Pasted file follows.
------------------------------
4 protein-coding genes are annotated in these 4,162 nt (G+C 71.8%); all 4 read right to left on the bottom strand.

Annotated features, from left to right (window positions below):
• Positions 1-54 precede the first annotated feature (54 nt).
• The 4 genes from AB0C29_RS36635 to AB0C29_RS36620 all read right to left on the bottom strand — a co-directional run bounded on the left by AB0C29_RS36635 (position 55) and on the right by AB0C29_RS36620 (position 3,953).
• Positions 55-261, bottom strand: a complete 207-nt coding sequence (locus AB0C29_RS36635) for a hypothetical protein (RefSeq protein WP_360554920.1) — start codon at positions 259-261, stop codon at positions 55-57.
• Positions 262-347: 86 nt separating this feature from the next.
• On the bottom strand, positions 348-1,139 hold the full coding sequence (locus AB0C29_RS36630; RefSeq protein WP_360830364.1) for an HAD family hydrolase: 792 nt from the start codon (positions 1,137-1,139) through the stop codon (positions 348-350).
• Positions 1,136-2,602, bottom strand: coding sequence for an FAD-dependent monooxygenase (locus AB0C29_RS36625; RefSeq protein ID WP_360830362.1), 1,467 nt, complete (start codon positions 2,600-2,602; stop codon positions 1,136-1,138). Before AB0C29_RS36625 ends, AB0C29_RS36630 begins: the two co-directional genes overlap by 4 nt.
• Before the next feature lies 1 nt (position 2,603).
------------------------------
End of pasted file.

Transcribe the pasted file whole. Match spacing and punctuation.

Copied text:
4 protein-coding genes are annotated in these 4,162 nt (G+C 71.8%); all 4 read right to left on the bottom strand.

Annotated features, from left to right (window positions below):
• Positions 1-54 precede the first annotated feature (54 nt).
• The 4 genes from AB0C29_RS36635 to AB0C29_RS36620 all read right to left on the bottom strand — a co-directional run bounded on the left by AB0C29_RS36635 (position 55) and on the right by AB0C29_RS36620 (position 3,953).
• Positions 55-261, bottom strand: a complete 207-nt coding sequence (locus AB0C29_RS36635) for a hypothetical protein (RefSeq protein WP_360554920.1) — start codon at positions 259-261, stop codon at positions 55-57.
• Positions 262-347: 86 nt separating this feature from the next.
• On the bottom strand, positions 348-1,139 hold the full coding sequence (locus AB0C29_RS36630; RefSeq protein WP_360830364.1) for an HAD family hydrolase: 792 nt from the start codon (positions 1,137-1,139) through the stop codon (positions 348-350).
• Positions 1,136-2,602, bottom strand: coding sequence for an FAD-dependent monooxygenase (locus AB0C29_RS36625; RefSeq protein ID WP_360830362.1), 1,467 nt, complete (start codon positions 2,600-2,602; stop codon positions 1,136-1,138). Before AB0C29_RS36625 ends, AB0C29_RS36630 begins: the two co-directional genes overlap by 4 nt.
• Before the next feature lies 1 nt (position 2,603).